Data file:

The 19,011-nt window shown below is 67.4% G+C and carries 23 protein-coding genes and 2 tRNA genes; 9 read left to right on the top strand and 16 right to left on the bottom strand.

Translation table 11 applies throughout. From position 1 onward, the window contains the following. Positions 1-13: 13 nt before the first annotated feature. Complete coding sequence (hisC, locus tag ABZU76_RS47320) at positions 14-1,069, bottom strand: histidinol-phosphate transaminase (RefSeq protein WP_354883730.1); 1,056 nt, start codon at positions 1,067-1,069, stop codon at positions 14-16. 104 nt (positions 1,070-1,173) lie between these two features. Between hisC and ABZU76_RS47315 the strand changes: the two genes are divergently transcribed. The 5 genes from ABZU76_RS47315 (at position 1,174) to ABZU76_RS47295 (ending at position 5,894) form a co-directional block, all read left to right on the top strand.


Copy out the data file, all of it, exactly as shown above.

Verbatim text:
The 19,011-nt window shown below is 67.4% G+C and carries 23 protein-coding genes and 2 tRNA genes; 9 read left to right on the top strand and 16 right to left on the bottom strand.

Translation table 11 applies throughout. From position 1 onward, the window contains the following. Positions 1-13: 13 nt before the first annotated feature. Complete coding sequence (hisC, locus tag ABZU76_RS47320) at positions 14-1,069, bottom strand: histidinol-phosphate transaminase (RefSeq protein WP_354883730.1); 1,056 nt, start codon at positions 1,067-1,069, stop codon at positions 14-16. 104 nt (positions 1,070-1,173) lie between these two features. Between hisC and ABZU76_RS47315 the strand changes: the two genes are divergently transcribed. The 5 genes from ABZU76_RS47315 (at position 1,174) to ABZU76_RS47295 (ending at position 5,894) form a co-directional block, all read left to right on the top strand.